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Tales from Lockdown: Russia Did Not Use 500 Lions or Tigers…

Photo Credit: Shutterstock 3 mins read

A Twitter user claimed that Russia released 500 tigers to keep people inside during lockdown.

While this particular image shared by the claim-source was generated from a meme maker website, the original image of the lion was taken in Johannesburg, South Africa in 2016, not recently as we have been led to believe by the publisher. 

Full Text

COVID-19, a deadly disease caused by the novel coronavirus – SARS-CoV-2 -currently threatens the world leaving death and panic at its wake. In a bid to flatten the proverbial “transmission curve,” several countries imposed restrictions on movement and trade, and governments have ordered citizens to stay at home.

Viral image on WhatsApp

As restrictions of movement continue in many countries, news about  Russia became viral. Then, we received a WhatsApp message displaying a news frame. The news frame claims that the Russian President, Vladimir Putin, has released 500 lions to the streets to enforce the country’s lockdown rule. But is this true? We found the image on Twitter.

Verification

Firstly, Dubawa performed a keywords-search  (Russia+Vladimirputin+500+lions+coronavirus+lockdown) that produced several fact-checks that debunk the claim.

One picture many stories

Nonetheless, we decided to get a clearer picture. In addition to our search, we found a Twitter post which claimed that the lions were 800; a contradictory number to the prior post that mentioned 500. @Mawunya_, the Twitter user, said Putin has released 800 lions and tigers to devour anyone who comes out.

After conducting a reverse image search, we found another Twitter post by @zbcnewsonline_  on March 7. The user captioned the image thus:

However, in disbelief, commenters have called the page out and accused it of spreading lies while others labelled it a parody account. One of the comments reads, “It’s a parody account mate. It’s all lies.” Another comment reads, “Where are the potholes? This isn’t Harare.”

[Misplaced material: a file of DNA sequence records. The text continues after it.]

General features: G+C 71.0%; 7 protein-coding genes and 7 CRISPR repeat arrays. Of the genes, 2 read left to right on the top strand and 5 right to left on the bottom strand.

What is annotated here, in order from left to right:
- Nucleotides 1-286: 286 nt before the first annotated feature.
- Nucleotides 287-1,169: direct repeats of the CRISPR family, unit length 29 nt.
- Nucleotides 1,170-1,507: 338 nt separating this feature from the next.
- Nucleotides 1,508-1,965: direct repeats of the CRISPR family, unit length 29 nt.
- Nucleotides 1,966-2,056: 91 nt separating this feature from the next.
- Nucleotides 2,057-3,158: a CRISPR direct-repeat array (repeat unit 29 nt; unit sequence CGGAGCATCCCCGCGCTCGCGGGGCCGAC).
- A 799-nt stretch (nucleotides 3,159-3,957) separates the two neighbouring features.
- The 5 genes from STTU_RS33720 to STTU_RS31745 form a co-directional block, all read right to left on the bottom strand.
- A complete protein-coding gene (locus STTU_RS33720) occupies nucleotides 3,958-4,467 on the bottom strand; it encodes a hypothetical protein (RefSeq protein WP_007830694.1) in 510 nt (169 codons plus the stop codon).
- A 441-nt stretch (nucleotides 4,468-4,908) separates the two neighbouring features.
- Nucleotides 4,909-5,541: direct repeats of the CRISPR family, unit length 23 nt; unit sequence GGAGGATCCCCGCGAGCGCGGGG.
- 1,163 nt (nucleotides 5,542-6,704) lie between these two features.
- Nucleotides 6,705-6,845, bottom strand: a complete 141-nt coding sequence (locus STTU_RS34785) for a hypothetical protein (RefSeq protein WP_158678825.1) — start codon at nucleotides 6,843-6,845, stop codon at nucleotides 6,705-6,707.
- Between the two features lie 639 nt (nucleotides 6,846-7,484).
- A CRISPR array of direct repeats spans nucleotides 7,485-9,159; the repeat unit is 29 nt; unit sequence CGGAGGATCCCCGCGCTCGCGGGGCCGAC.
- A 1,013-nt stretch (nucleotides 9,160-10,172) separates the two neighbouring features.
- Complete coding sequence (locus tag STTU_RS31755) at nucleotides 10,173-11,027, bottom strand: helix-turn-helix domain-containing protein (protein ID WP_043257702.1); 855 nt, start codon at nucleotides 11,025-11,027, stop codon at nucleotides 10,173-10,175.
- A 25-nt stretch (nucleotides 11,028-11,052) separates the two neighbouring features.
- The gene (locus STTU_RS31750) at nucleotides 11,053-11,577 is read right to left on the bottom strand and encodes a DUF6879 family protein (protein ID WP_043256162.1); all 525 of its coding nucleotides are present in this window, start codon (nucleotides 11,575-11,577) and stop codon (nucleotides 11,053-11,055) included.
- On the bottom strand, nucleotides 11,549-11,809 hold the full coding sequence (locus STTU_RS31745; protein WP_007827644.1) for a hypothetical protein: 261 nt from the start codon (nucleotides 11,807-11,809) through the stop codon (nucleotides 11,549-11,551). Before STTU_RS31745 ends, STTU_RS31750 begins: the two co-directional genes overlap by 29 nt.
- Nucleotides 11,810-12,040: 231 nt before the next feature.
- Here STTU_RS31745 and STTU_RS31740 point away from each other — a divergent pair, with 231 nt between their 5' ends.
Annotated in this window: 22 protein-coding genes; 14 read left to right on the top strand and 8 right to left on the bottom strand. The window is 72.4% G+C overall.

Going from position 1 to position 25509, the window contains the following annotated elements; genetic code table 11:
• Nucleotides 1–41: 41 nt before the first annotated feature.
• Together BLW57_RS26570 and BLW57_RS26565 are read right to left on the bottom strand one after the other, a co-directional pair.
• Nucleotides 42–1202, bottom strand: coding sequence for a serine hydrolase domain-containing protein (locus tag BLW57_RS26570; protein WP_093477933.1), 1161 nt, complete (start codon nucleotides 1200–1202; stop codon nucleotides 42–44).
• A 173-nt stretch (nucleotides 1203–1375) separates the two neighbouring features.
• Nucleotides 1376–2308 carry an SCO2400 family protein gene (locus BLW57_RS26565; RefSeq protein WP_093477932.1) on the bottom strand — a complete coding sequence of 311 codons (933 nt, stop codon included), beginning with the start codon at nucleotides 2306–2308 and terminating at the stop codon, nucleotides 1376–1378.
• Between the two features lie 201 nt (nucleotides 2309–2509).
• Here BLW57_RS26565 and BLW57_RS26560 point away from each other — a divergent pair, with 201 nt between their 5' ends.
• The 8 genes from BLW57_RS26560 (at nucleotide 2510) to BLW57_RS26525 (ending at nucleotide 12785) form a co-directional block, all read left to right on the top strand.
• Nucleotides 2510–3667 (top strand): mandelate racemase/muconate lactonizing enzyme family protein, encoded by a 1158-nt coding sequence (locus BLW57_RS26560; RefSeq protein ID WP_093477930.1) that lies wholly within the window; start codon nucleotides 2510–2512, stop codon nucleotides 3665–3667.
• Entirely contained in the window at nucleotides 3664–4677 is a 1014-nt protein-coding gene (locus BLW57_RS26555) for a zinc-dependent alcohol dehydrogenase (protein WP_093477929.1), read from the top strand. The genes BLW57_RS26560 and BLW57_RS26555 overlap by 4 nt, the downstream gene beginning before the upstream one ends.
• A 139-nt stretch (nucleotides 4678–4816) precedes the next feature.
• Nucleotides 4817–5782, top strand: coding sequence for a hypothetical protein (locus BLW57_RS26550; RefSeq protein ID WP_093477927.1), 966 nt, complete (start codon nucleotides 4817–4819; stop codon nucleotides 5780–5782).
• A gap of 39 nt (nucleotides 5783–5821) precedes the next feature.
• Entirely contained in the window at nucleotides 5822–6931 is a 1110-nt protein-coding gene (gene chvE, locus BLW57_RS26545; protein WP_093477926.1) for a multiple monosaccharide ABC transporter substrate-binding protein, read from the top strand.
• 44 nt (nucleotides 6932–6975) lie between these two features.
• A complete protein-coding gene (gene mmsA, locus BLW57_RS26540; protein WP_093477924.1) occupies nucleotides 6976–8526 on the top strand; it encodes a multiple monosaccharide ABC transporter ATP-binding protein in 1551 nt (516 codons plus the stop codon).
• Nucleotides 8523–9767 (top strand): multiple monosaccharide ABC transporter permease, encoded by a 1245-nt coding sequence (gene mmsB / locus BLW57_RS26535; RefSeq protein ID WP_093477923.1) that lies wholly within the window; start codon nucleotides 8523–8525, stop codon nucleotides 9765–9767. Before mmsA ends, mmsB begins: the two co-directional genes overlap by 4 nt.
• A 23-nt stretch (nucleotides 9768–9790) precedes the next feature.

Furthermore, the image with the news frames was published on the 22nd of March on a meme website. Here, the headline carries 800 lions and tigers but the image attached said 500 lions.

Moreover, these images from 2016 further disprove this claim of Putin releasing 500 lions to the streets of Moscow and other cities.  Both results agree that the image has nothing to do with the Russian government nor the coronavirus. In actuality, a local film company took a photo of Columbus (the lion’s name) in Johannesburg, South Africa in 2016; they had borrowed him from a lion park but failed to notify the authorities. 

Remember the meme creator 

Recall, we mentioned earlier- in one of our checks– a website that allows users to break any news – Breakyourownnews? Well, it’s work at play here is evident. The author used the website to create this misleading content. The news frame does not carry any news channel’s logo or the graphics; it instead features the meme generator’s watermark.

Lateef Sanni is a graduate of mass communication from Lagos state university. Before joining Dubawa, he belonged to the association of campus journalists where he was trained on the basics of fact-checking, a tool for combating misinformation in Nigeria. He joined the Dubawa team as a researcher and content developer for Dubawa's social media platforms. He consistently works to improve the dissemination of fact-checks through pictures [fact cards] and videos.

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